Fried Eggplant Rolls with Walnut-Garlic Filling (Badrijani Nigvzit)
Serves 10-12 as an appetizer

12 Chinese eggplants or 3 medium globe eggplants (about 1 lb. each)
Neutral-tasting vegetable oil (e.g. canola, sunflower or grapeseed) for frying
1 cup walnuts
1-2 cloves garlic, peeled
½ tsp. white wine vinegar or tarragon vinegar
1 tsp. ground coriander
¼ tsp. ground fenugreek (if you have utskho suneli from Georgia, use 1/2 tsp.)
¼ tsp. ground red pepper flakes or small pinch ground cayenne pepper
¼ tsp. kosher salt
1/2 cup water
Fresh cilantro, thin-sliced onion, and/or pomegranate seeds to garnish

1. In a food processor, grind the walnuts, garlic, vinegar, spices, and water together until smooth. Taste and adjust seasonings as desired. (Ideally, do this several hours or up to 3 days before you plan to serve the dish, as the flavors benefit from time to meld. Store in the refrigerator if making ahead.)

2. Wash and cut the tops off the eggplants. Do not peel. Cut lengthwise into ½ in.-thick slices.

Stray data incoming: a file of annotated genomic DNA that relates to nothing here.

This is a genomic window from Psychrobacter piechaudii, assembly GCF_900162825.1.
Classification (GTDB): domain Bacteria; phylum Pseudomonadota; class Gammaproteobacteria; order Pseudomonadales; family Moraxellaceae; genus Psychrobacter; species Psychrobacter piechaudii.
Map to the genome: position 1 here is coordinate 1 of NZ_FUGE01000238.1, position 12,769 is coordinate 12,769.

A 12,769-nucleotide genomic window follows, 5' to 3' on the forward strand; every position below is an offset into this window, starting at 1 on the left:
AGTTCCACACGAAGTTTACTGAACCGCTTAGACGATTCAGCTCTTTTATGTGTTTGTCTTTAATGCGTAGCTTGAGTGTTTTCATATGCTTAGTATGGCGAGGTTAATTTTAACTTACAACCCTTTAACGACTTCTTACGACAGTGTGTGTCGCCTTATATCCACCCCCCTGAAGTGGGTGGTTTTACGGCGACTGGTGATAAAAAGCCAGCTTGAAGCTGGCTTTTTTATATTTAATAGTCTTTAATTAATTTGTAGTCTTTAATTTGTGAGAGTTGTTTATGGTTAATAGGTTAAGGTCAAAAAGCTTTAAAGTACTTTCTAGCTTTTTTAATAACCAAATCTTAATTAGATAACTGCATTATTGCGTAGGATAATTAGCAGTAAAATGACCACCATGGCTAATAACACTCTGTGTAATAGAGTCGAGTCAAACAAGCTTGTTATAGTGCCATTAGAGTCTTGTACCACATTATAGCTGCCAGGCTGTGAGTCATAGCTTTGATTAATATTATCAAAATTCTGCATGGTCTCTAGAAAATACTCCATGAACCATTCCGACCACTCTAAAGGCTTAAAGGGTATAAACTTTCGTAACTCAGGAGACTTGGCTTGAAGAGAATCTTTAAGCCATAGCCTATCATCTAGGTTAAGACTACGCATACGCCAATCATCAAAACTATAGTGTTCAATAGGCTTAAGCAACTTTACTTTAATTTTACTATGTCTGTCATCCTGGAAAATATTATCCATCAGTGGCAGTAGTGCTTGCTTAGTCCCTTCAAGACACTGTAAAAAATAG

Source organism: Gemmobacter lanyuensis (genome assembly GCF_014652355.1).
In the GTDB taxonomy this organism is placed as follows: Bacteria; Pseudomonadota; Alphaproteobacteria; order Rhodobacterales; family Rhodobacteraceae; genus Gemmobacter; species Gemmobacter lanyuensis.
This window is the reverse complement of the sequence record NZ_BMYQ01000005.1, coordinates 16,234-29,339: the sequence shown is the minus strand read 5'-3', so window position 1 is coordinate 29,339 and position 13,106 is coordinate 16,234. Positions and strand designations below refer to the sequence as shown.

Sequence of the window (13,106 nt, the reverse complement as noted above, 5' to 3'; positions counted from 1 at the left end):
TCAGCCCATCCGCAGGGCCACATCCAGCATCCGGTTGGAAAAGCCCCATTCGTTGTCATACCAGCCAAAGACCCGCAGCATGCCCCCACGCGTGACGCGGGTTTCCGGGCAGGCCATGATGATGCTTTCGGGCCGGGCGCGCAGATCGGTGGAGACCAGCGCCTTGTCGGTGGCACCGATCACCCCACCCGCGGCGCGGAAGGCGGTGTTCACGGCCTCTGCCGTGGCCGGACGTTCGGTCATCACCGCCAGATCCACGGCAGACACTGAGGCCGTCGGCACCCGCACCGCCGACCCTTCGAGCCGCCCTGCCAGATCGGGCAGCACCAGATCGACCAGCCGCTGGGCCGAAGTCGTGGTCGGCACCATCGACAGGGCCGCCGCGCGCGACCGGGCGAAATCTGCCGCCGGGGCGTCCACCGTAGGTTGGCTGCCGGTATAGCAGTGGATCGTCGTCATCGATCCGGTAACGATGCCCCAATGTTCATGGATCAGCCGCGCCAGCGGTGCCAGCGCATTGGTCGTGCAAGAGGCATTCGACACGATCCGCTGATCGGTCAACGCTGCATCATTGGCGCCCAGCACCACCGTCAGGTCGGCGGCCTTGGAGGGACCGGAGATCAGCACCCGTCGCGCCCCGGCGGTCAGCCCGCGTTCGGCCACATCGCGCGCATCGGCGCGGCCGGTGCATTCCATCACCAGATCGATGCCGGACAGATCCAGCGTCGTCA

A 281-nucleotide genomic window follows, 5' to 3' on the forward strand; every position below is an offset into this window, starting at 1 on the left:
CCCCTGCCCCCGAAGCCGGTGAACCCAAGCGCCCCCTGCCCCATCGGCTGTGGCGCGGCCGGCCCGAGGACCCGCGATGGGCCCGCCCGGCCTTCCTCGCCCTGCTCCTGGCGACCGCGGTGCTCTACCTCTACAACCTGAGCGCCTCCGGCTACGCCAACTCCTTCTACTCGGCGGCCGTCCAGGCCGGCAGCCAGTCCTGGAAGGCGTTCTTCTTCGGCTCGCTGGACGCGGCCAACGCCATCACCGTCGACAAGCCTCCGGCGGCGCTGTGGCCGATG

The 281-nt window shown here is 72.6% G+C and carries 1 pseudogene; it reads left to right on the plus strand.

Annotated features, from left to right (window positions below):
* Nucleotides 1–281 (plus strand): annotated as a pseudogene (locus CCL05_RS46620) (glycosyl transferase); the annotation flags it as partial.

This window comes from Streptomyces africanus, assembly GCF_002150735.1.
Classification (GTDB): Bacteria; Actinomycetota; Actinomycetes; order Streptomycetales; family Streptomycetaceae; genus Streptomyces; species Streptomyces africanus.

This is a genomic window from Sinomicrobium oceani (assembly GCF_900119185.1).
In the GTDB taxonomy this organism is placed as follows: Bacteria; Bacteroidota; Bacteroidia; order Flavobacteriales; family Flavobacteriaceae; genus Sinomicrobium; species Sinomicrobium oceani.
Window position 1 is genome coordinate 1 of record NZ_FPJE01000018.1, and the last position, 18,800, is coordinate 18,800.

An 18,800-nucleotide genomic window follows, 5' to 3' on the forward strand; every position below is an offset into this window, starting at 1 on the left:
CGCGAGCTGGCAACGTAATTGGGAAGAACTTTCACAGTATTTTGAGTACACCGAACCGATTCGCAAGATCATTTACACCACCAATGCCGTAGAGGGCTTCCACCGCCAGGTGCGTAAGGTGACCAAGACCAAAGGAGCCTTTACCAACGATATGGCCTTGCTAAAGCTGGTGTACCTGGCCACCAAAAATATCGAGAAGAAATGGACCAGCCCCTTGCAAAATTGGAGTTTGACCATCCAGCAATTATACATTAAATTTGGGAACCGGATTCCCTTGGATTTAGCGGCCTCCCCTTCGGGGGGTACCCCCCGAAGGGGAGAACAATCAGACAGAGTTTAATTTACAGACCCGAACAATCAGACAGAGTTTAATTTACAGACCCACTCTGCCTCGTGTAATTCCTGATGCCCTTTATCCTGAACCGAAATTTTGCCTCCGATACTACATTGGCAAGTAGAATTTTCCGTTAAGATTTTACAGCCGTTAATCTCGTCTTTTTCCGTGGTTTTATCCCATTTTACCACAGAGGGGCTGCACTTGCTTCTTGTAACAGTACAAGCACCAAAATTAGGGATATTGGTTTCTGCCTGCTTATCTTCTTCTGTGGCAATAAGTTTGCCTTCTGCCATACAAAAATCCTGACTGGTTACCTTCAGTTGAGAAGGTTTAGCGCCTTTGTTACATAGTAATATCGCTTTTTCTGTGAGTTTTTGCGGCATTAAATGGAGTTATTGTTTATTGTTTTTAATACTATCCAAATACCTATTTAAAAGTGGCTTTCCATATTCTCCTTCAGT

3. Optional but recommended: Salt the eggplant slices generously and let stand for 1 hour, then press out the dark juice, rinse, and pat dry thoroughly with a kitchen towel or paper towels. This is one common technique for minimizing bitterness in eggplant. Using very fresh eggplants will also cut the risk of bitter flavor.

4. Heat 2-3 Tbsp. of oil in a skillet over medium-high heat. Brown eggplant slices on both sides, working in batches so as not to crowd the pan and adding oil as necessary. Wait until both sides have turned golden brown, then remove eggplant slices to a plate lined with paper towels. (They should be floppy, not crisp.) Continue until all slices are fried and set aside to cool.

5. Spread a layer of filling on one side of each eggplant slice and roll up to enclose the filling inside. Arrange the rolls on a platter and sprinkle with fresh herbs, thin-sliced onion, or pomegranate seeds (if desired) to serve. You could also serve the rolls on top of crackers or crostini to make them easier to eat neatly as finger food.